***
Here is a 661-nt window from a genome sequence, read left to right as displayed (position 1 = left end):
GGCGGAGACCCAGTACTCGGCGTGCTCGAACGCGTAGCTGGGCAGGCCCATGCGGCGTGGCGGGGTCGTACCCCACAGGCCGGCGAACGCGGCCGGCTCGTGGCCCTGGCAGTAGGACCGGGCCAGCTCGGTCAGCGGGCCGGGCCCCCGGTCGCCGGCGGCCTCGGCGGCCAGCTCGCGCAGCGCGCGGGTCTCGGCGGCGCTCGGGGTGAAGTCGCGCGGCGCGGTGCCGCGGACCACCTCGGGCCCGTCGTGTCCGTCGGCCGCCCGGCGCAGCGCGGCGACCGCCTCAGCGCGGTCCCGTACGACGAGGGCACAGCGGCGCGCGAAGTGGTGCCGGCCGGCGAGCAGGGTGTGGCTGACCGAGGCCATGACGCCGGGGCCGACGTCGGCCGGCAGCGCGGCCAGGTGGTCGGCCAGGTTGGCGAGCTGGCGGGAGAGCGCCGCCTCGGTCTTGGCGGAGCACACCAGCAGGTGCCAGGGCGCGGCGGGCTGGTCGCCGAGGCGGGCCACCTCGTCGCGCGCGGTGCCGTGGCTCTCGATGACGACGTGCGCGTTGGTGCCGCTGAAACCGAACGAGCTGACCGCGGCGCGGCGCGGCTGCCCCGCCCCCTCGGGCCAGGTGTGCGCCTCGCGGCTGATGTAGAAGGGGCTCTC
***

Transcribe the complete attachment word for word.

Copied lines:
Here is a 661-nt window from a genome sequence, read left to right as displayed (position 1 = left end):
GGCGGAGACCCAGTACTCGGCGTGCTCGAACGCGTAGCTGGGCAGGCCCATGCGGCGTGGCGGGGTCGTACCCCACAGGCCGGCGAACGCGGCCGGCTCGTGGCCCTGGCAGTAGGACCGGGCCAGCTCGGTCAGCGGGCCGGGCCCCCGGTCGCCGGCGGCCTCGGCGGCCAGCTCGCGCAGCGCGCGGGTCTCGGCGGCGCTCGGGGTGAAGTCGCGCGGCGCGGTGCCGCGGACCACCTCGGGCCCGTCGTGTCCGTCGGCCGCCCGGCGCAGCGCGGCGACCGCCTCAGCGCGGTCCCGTACGACGAGGGCACAGCGGCGCGCGAAGTGGTGCCGGCCGGCGAGCAGGGTGTGGCTGACCGAGGCCATGACGCCGGGGCCGACGTCGGCCGGCAGCGCGGCCAGGTGGTCGGCCAGGTTGGCGAGCTGGCGGGAGAGCGCCGCCTCGGTCTTGGCGGAGCACACCAGCAGGTGCCAGGGCGCGGCGGGCTGGTCGCCGAGGCGGGCCACCTCGTCGCGCGCGGTGCCGTGGCTCTCGATGACGACGTGCGCGTTGGTGCCGCTGAAACCGAACGAGCTGACCGCGGCGCGGCGCGGCTGCCCCGCCCCCTCGGGCCAGGTGTGCGCCTCGCGGCTGATGTAGAAGGGGCTCTC